John Lennon: Life, Times and Assassination
By Phil Strongman
In 1976 or 1977, Lennon first started to dream about a stranger who asked for an album to be autographed then returned later, angry and with a loaded gun.
John Lennon and his wife Yoko Ono moved to New York in 1971, in part to escape the vitriol of the British press who blamed Ono for the breakup of their beloved Beatles. They had hoped to live quietly in America and raise their son Sean. But, just nine years later and three weeks after the release of his final album, Lennon was shot dead in the archway of his Manhattan apartment building by Mark Chapman.
It is impossible to understate the extent of Lennon’s celebrity at that time and the shockwaves his slaying sent around the world. Chapman was swiftly tried and found guilty by the American courts as a lone wolf assassin, a Beatles fanatic with a grudge and a history of psychological problems. But was he? Who financed Chapman’s flight from Hawaii to execute the killing? In this meticulously researched study, British author Phil Strongman digs into Chapman’s background. He discusses the evidence for US agency involvement in the assassinations of JFK, Malcolm X, Martin Luther King and others and draws inescapable parallels with the death of John Lennon, whose political activism and high-profile support for the anti-Vietnam war movement had, by the late 1970s, put him firmly on the radar of the CIA and FBI.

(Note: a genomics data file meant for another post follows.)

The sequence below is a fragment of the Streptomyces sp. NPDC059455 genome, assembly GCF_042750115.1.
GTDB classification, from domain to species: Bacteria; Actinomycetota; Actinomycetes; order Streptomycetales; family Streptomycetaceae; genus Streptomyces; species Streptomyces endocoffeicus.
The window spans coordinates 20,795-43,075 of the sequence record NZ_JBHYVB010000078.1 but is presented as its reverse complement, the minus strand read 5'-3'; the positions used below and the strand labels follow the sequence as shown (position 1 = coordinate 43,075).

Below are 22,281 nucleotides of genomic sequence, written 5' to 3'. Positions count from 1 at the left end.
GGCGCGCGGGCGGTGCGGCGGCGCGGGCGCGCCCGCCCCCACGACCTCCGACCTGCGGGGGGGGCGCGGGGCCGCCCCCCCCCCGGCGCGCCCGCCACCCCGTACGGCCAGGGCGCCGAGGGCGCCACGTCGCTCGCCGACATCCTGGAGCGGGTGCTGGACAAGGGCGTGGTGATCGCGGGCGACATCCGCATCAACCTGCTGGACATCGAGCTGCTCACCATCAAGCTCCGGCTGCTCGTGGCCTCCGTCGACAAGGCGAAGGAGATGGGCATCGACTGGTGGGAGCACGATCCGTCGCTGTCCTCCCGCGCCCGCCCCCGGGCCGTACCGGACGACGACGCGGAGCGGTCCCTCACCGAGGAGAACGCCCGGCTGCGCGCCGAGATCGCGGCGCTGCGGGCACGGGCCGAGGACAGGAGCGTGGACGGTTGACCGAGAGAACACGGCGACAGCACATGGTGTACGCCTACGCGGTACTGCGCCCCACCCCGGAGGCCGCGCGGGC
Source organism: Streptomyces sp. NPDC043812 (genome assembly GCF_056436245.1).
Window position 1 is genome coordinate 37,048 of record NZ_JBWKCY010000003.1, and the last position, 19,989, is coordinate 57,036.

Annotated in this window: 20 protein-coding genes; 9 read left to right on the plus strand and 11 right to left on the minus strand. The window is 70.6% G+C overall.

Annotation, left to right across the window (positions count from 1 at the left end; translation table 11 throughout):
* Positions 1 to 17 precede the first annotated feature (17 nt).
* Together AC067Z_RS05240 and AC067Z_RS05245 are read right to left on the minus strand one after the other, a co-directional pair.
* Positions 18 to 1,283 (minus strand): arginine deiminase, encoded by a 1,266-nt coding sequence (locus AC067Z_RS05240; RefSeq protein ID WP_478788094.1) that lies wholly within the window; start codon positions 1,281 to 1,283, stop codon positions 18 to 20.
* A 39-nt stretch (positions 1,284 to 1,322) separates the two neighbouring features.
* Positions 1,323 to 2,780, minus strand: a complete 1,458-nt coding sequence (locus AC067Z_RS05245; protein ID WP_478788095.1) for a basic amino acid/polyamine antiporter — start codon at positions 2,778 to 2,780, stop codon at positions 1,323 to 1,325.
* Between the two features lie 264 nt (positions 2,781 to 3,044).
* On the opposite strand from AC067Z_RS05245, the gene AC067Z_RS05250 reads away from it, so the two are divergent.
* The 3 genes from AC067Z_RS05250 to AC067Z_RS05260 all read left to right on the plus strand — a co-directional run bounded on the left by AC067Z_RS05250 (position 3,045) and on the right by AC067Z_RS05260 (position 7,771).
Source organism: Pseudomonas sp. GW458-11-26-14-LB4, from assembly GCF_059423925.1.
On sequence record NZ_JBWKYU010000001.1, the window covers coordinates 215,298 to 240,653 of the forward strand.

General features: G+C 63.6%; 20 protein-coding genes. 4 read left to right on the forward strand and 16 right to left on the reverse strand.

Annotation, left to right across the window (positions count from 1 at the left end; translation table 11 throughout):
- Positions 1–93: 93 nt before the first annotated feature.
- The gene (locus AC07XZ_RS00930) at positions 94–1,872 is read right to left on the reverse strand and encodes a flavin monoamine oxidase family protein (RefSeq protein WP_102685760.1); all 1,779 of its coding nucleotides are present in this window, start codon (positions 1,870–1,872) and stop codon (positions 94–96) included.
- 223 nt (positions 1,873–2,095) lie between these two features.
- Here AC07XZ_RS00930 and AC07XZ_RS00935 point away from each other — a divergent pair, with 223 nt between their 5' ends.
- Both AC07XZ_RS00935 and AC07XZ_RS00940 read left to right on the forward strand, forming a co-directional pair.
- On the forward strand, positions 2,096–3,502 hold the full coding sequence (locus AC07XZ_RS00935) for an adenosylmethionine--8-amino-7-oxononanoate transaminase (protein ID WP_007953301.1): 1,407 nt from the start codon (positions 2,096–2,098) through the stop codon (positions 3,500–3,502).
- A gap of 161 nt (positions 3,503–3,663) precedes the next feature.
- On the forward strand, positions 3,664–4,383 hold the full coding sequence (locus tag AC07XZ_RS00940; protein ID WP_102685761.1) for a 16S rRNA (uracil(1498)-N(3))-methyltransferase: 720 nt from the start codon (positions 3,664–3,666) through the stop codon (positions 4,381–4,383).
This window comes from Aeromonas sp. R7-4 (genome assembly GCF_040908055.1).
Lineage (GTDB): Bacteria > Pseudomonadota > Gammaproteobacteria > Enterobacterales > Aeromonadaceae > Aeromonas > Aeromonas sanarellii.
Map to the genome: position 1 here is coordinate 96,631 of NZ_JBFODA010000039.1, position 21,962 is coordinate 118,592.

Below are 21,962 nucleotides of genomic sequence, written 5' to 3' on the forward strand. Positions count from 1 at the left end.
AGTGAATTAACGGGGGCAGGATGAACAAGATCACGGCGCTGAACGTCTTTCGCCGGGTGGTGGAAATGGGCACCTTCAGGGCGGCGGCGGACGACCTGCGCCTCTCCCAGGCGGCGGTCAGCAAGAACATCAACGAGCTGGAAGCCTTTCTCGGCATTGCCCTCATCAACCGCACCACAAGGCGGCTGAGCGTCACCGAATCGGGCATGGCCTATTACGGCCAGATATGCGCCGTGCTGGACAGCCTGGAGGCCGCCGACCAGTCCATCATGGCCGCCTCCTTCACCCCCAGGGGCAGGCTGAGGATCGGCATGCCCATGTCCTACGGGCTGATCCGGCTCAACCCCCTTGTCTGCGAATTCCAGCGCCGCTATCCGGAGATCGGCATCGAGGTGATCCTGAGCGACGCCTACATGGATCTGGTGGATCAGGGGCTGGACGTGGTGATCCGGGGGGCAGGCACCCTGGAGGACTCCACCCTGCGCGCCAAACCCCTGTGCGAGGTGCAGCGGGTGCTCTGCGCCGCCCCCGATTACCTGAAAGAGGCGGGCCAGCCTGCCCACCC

Forty years after the FBI and the CIA opened files on the ex Beatle, Strongman questions the facts behind the killing and goes beyond the realm of conspiracy theory, to leave the reader in little doubt as to the part played by covert forces in the assassination of one of the twentieth century’s most charismatic and influential men.